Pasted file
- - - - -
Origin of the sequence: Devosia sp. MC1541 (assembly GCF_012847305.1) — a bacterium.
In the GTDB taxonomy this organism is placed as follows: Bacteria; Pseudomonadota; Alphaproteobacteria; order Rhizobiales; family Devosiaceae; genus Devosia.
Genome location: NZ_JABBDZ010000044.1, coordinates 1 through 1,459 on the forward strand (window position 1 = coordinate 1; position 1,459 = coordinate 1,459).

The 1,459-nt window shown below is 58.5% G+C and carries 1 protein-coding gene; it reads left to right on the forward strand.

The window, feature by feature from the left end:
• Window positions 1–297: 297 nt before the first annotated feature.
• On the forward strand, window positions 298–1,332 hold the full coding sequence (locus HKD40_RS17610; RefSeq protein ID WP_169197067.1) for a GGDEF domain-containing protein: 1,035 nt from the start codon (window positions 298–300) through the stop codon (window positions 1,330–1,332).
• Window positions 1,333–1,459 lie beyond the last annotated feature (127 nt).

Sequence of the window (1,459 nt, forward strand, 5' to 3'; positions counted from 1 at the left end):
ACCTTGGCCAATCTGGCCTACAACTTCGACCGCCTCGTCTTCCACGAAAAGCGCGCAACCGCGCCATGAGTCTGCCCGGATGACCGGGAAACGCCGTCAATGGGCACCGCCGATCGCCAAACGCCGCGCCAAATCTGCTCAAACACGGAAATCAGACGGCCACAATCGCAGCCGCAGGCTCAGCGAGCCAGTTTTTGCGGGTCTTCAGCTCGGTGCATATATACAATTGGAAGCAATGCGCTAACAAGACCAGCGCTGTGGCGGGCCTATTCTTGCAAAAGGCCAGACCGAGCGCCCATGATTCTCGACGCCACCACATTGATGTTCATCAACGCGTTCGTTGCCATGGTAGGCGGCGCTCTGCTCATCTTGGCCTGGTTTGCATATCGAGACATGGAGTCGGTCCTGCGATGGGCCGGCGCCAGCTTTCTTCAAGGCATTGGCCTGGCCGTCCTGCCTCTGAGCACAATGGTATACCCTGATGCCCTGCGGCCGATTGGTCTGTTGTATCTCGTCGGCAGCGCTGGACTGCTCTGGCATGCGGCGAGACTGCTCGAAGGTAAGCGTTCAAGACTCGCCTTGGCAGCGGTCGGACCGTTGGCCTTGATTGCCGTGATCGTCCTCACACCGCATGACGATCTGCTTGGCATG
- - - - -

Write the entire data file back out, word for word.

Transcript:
Origin of the sequence: Devosia sp. MC1541 (assembly GCF_012847305.1) — a bacterium.
In the GTDB taxonomy this organism is placed as follows: Bacteria; Pseudomonadota; Alphaproteobacteria; order Rhizobiales; family Devosiaceae; genus Devosia.
Genome location: NZ_JABBDZ010000044.1, coordinates 1 through 1,459 on the forward strand (window position 1 = coordinate 1; position 1,459 = coordinate 1,459).

The 1,459-nt window shown below is 58.5% G+C and carries 1 protein-coding gene; it reads left to right on the forward strand.

The window, feature by feature from the left end:
• Window positions 1–297: 297 nt before the first annotated feature.
• On the forward strand, window positions 298–1,332 hold the full coding sequence (locus HKD40_RS17610; RefSeq protein ID WP_169197067.1) for a GGDEF domain-containing protein: 1,035 nt from the start codon (window positions 298–300) through the stop codon (window positions 1,330–1,332).
• Window positions 1,333–1,459 lie beyond the last annotated feature (127 nt).

Sequence of the window (1,459 nt, forward strand, 5' to 3'; positions counted from 1 at the left end):
ACCTTGGCCAATCTGGCCTACAACTTCGACCGCCTCGTCTTCCACGAAAAGCGCGCAACCGCGCCATGAGTCTGCCCGGATGACCGGGAAACGCCGTCAATGGGCACCGCCGATCGCCAAACGCCGCGCCAAATCTGCTCAAACACGGAAATCAGACGGCCACAATCGCAGCCGCAGGCTCAGCGAGCCAGTTTTTGCGGGTCTTCAGCTCGGTGCATATATACAATTGGAAGCAATGCGCTAACAAGACCAGCGCTGTGGCGGGCCTATTCTTGCAAAAGGCCAGACCGAGCGCCCATGATTCTCGACGCCACCACATTGATGTTCATCAACGCGTTCGTTGCCATGGTAGGCGGCGCTCTGCTCATCTTGGCCTGGTTTGCATATCGAGACATGGAGTCGGTCCTGCGATGGGCCGGCGCCAGCTTTCTTCAAGGCATTGGCCTGGCCGTCCTGCCTCTGAGCACAATGGTATACCCTGATGCCCTGCGGCCGATTGGTCTGTTGTATCTCGTCGGCAGCGCTGGACTGCTCTGGCATGCGGCGAGACTGCTCGAAGGTAAGCGTTCAAGACTCGCCTTGGCAGCGGTCGGACCGTTGGCCTTGATTGCCGTGATCGTCCTCACACCGCATGACGATCTGCTTGGCATG